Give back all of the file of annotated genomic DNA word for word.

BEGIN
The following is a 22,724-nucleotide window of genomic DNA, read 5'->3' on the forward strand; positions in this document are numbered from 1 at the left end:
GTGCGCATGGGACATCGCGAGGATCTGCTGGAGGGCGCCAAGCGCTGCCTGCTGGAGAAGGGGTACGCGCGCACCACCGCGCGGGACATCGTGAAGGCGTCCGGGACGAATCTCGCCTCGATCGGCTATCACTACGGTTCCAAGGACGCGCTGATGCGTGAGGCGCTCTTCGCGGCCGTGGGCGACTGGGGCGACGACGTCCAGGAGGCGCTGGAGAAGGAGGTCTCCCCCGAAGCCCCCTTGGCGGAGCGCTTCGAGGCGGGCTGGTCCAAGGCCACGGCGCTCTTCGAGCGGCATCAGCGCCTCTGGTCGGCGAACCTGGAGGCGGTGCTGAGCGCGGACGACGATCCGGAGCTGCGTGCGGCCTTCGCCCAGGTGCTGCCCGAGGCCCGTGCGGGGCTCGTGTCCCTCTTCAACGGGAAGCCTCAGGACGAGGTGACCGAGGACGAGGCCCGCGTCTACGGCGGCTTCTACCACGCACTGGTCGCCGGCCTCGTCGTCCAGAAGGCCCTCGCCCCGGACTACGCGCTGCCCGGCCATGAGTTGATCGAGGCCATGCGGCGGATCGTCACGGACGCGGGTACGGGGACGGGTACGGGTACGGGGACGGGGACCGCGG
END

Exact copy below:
The following is a 22,724-nucleotide window of genomic DNA, read 5'->3' on the forward strand; positions in this document are numbered from 1 at the left end:
GTGCGCATGGGACATCGCGAGGATCTGCTGGAGGGCGCCAAGCGCTGCCTGCTGGAGAAGGGGTACGCGCGCACCACCGCGCGGGACATCGTGAAGGCGTCCGGGACGAATCTCGCCTCGATCGGCTATCACTACGGTTCCAAGGACGCGCTGATGCGTGAGGCGCTCTTCGCGGCCGTGGGCGACTGGGGCGACGACGTCCAGGAGGCGCTGGAGAAGGAGGTCTCCCCCGAAGCCCCCTTGGCGGAGCGCTTCGAGGCGGGCTGGTCCAAGGCCACGGCGCTCTTCGAGCGGCATCAGCGCCTCTGGTCGGCGAACCTGGAGGCGGTGCTGAGCGCGGACGACGATCCGGAGCTGCGTGCGGCCTTCGCCCAGGTGCTGCCCGAGGCCCGTGCGGGGCTCGTGTCCCTCTTCAACGGGAAGCCTCAGGACGAGGTGACCGAGGACGAGGCCCGCGTCTACGGCGGCTTCTACCACGCACTGGTCGCCGGCCTCGTCGTCCAGAAGGCCCTCGCCCCGGACTACGCGCTGCCCGGCCATGAGTTGATCGAGGCCATGCGGCGGATCGTCACGGACGCGGGTACGGGGACGGGTACGGGTACGGGGACGGGGACCGCGG